Toward a Framework for Modeling Space Systems Architectures

Peter Shames, Joseph Skipper
2006 SpaceOps 2006 Conference   unpublished
There recently have been a number significant effort to develop powerful and extensible approaches for describing a general class of software intensive system architectures. These approaches are typically focused upon architectures of terrestrial systems and they range from generally applicable, but formalized, approaches like the System Engineering Modeling Language (SysML), to more focused approaches such as the Unified Modeling Language (UML) for RM-ODP (Reference Model for Open Distributed
more » ... r Open Distributed Processing). In alignment with the recommendations made in the IEEE 1471-2000 Recommended Practice for Architectural Description of Software-Intensive Systems, both of these approaches intend to support an appropriate set of viewpoints for developing system architectural descriptions. All of these standard architectural approaches are intended to describe large-scale terrestrial data systems that are inherently complex, but are typically fixed in one place and often designed and built by a single organization. In the world of space systems there is an even higher level of complexity in that these are most often multi-organizational creations that are best characterized as systems of systems. In further contrast to terrestrial systems the most challenging elements of these systems, the spacecraft, are not fixed in place, but are flying through space at high velocity, must use specialized ground and space communications assets and protocols, are often at great distance from the Earth and are frequently out of contact with their control centers. These attributes of space communications systems drive architectural complexity and require consideration of issues that are not typical in terrestrial systems. The set of viewpoints that the existing standard approaches define are not completely adequate to the task of describing space systems. Work has been done during the last couple of years to model space data systems using a methodology called the Reference Architecture for Space Data Systems (RASDS) that is derived from RM-ODP. This modeling approach augments the RM-ODP viewpoints on a system, that include the organizational (Enterprise), the abstract (informational, computational), and the more concrete (Engineering, Technology), by adding ones that deal directly with space communications and protocols, physical element connectivity, and their interactions with the environment. The efficacy of RASDS has been demonstrated by its use in several NASA projects to describe the end to end architectures of their spacecraft data systems. Recent work has been done at JPL in an internal research and development project called Model Based Engineering and Design (RAMSS) to extend this RASDS approach to capture all of the other physical aspects of space systems in an extended model. Modeling the design of space systems necessitates inclusion of one or more viewpoints that deal with the rest of the physical attributes of these systems and their interaction with the environment. These other attributes include mass, power, propulsion, thermal, structure and dynamic control, in addition to the gravitational and environmental aspects already in the RASDS connectivity viewpoint. This conceptual approach is intended to be general enough to permit description of civilian, military, and commercial space systems, the spacecraft physical and logical design, ground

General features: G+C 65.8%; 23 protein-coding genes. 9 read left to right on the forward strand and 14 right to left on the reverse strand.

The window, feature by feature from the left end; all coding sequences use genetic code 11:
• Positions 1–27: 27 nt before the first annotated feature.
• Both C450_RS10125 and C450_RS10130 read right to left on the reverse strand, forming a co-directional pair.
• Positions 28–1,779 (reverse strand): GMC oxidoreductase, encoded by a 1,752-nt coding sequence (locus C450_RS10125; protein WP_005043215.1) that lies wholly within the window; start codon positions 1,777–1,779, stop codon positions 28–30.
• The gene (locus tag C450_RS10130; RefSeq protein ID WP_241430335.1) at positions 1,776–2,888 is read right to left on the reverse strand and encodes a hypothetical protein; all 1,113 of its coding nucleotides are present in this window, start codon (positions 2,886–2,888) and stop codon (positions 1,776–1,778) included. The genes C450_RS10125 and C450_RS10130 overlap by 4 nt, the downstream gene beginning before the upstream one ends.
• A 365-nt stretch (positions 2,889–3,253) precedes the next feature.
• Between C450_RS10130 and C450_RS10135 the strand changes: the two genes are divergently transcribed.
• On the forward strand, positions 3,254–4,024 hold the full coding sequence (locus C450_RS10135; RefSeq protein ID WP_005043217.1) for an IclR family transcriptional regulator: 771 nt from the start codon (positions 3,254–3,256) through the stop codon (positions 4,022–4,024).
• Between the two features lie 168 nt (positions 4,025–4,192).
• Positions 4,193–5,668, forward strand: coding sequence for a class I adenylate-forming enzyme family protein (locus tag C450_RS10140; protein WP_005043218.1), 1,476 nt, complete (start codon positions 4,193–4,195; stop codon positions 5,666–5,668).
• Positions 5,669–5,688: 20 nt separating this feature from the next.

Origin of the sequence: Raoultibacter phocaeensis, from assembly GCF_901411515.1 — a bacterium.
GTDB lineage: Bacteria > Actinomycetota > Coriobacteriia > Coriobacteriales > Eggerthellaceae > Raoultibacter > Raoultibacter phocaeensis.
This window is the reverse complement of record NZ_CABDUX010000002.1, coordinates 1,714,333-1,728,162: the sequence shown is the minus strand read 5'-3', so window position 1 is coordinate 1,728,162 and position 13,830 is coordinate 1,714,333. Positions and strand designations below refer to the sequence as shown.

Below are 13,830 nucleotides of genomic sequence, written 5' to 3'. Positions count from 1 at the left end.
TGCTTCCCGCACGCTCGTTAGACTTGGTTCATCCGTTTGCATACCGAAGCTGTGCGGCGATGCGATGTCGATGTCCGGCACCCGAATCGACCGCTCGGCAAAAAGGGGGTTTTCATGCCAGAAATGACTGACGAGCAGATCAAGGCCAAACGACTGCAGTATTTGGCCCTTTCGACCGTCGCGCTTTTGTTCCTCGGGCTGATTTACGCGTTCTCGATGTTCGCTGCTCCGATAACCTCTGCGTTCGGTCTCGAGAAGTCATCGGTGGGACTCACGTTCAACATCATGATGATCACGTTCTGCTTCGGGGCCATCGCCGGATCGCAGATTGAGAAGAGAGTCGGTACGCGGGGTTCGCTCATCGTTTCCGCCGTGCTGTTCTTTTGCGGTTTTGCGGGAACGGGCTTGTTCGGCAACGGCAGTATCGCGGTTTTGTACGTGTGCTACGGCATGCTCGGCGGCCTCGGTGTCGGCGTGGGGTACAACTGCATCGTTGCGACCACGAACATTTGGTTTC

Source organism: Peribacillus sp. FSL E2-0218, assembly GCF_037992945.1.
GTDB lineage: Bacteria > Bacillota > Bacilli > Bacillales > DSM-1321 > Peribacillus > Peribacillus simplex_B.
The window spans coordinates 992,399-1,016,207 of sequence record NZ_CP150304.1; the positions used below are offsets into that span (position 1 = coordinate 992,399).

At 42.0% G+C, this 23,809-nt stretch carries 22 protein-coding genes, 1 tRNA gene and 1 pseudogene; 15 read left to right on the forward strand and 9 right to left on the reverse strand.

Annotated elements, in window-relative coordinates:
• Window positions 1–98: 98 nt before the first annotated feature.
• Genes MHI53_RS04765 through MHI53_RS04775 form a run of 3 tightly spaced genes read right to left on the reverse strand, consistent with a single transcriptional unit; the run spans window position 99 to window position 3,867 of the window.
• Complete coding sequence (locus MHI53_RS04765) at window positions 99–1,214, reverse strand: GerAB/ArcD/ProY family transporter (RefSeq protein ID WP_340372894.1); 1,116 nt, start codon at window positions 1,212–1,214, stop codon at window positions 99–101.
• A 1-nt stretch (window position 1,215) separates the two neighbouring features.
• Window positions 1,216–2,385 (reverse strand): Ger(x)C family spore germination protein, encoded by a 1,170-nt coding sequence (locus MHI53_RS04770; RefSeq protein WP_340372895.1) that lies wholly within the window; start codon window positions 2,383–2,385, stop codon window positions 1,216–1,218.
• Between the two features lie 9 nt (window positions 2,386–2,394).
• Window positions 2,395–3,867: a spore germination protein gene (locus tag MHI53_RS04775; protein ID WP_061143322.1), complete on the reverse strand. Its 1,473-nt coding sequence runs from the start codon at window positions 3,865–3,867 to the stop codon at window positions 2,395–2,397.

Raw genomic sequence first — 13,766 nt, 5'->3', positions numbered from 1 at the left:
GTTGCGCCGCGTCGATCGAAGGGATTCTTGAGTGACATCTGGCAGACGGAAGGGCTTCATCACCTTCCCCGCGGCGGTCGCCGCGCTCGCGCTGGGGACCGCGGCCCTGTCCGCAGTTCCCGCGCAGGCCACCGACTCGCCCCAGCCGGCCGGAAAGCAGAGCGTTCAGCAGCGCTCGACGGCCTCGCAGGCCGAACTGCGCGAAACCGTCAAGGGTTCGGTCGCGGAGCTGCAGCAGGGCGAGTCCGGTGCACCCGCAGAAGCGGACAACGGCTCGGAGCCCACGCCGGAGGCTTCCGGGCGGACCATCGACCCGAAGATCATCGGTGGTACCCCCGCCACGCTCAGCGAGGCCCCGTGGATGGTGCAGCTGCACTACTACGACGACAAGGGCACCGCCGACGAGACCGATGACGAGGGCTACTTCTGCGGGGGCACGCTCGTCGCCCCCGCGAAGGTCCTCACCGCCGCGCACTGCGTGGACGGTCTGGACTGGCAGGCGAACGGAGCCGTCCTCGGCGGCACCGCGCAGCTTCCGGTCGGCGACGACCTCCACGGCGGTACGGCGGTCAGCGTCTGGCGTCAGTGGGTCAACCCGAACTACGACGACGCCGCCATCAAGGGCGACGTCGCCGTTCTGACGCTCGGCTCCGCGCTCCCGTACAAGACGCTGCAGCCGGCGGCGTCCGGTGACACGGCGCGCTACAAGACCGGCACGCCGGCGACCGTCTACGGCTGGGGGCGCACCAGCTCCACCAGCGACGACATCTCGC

doi:10.2514/6.2006-5581 fatcat:lmvuw4oaqncfpftzv2hbawikve